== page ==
Category Archives: App. Div. 1st Dept.

Identification of drugs not necessary for Health Care Fraud

In a case of first impression, the First Department interpreted the new Health Care Fraud crime, Penal Law Article 177.  In People v Khan (1st Dept. 1/20/2011) (Acosta, J.) (5-1), Defendant was convicted of Health Care Fraud (HCF) 4°.  A person is guilty of HCF 4° (§ 177.10) when he commits HCF 5° (§ 177.05) and the aggregate amount wrongfully received during a one year period exceeds three thousand dollars.

Section 177.05 provides that:

A person is guilty of health care fraud in the fifth degree when, with intent to defraud a health plan, he or she knowingly and willfully provides materially false information or omits material information for the purpose of requesting payment from a health plan for a health care item or service and, as a result of such information or omission, he or she or another person receives payment in an amount that he, she or such other person is not entitled to under the circumstances.

The NYPD and NY Human Resources Administration conducted a joint undercover investigation of a pharmacy in two phases.  During the first phase, an investigator made multiple cash purchases from Defendant of prescription drugs (Amitriptyline and Clonidine) without a prescription.  During the second phase, the investigator was provided with a Medicaid card and prescriptions for various drugs.  The card and prescriptions were issued to a fictitious person that the investigator identified to Defendant as his wife.  On multiple occasions the investigator presented prescriptions to the Defendant and requested that Defendant dispense drugs to the investigator other than the drugs prescribed.  The investigator told Defendant that he needed the drugs so that he could make money.  Defendant generally complied with the investigator's requests, and on multiple occasions he dispensed Amitriptyline and Clonidine instead of the prescribed drugs.  Subsequent to each transaction in the second phase, Defendant submitted reimbursement requests to Medicaid that indicated that he had dispensed the prescribed drugs to the fictitious person.  Defendant received reimbursements from Medicaid pursuant to this arrangement which, in aggregate, exceeded three thousand dollars during a one year period.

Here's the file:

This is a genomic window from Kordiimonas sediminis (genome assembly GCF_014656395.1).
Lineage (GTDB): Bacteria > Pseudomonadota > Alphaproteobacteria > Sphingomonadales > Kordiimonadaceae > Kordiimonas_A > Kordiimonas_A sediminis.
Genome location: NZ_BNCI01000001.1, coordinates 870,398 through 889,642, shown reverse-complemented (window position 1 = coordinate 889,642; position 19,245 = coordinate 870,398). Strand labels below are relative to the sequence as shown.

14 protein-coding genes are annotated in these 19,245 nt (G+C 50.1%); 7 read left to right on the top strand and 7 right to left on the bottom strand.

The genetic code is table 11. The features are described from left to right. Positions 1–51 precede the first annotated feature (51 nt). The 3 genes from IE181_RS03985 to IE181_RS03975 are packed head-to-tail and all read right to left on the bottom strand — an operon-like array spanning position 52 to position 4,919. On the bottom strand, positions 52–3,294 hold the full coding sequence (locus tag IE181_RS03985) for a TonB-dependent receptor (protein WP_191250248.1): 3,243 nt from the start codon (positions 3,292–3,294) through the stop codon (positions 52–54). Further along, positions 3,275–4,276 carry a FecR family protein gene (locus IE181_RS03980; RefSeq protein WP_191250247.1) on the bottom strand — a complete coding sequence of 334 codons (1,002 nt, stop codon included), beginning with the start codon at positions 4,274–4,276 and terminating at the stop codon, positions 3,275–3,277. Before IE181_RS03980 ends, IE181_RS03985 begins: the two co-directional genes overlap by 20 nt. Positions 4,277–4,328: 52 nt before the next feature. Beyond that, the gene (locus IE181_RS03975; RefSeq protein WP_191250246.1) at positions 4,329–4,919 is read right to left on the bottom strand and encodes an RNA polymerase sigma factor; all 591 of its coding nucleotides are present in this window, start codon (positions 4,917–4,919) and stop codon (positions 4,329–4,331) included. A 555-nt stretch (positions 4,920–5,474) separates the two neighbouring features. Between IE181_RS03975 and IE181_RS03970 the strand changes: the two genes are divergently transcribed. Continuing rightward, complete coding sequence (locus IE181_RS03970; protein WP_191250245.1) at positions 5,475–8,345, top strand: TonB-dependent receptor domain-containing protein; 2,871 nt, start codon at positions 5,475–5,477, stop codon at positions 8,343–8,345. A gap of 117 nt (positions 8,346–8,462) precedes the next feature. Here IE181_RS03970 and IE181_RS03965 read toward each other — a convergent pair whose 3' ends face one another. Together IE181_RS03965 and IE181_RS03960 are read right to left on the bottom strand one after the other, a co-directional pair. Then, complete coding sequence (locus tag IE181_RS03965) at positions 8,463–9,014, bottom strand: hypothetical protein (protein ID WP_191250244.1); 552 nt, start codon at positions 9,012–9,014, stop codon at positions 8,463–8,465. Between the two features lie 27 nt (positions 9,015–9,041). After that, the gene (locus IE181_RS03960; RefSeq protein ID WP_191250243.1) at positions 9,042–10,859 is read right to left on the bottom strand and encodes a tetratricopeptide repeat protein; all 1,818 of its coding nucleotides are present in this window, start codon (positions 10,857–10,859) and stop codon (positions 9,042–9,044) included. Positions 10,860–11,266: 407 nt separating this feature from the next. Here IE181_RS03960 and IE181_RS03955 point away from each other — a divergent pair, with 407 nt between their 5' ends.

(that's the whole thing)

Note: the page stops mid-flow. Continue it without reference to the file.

On appeal, Defendant argued that the evidence was insufficient to support the HCF 4° conviction because the People failed to establish the falsity of the information provided to Medicaid.  The First Department cited People v. Ramirez, 33 A.D.3d 460 (1st Dept. 2006), for the proposition that evidence is to be viewed as a whole when determining support for a conviction.  The court held that § 177.05 did not require the People to prove the chemical composition of the drugs.  The court indicated that the falsity of the information turned on the identity of the recipient and not the identity of the drug.  Although the court acknowledged that the evidence concerning the March 6, 2008, incident was weak, it found that this weakness was alleviated by considering the nature of the relationship between the investigator and Defendant established and cultivated during the combined phases.  Thus, the court affirmed the conviction on the ground that the evidence was sufficient when examined as a whole.

In dissent, Justice Catterson contended that the evidence proffered was sufficient to support a HCF 5° conviction but insufficient to support a HCF 4° conviction.  The dissent focused on the evidence concerning March 6, 2008; the dissent argued that because the evidence as to this particular date's transaction was weak, the People were not able to establish the $3,000 threshold for HCF 4º.  On March 6, 2008, the investigator presented a prescription for a drug called Sustiva, but requested that Defendant instead dispense “the usual pills.”  Per the arrangement established during the first phase, “the usual pills” meant Amitriptyline and Clonidine.  Defendant dispensed a bottle of pills labeled Sustiva.  The dissent argued that because the People failed to proffer the actual identity of the pills there was insufficient evidence to support the conclusion that Defendant falsely informed Medicaid that he dispensed Sustiva.  Additionally, the dissent argued that the evidence concerning March 6, 2008, was insufficient to conclude that Defendant knew on that day that the investigator was not delivering the drugs to the person named on the prescriptions.  The dissent agreed that the evidence concerning the other dates in question was sufficient to support the conviction, but by excluding the March 6 reimbursement the aggregate reimbursement amount dropped below the three thousand dollar threshold.  Thus, the dissent would have reduced the conviction. (MM/LC)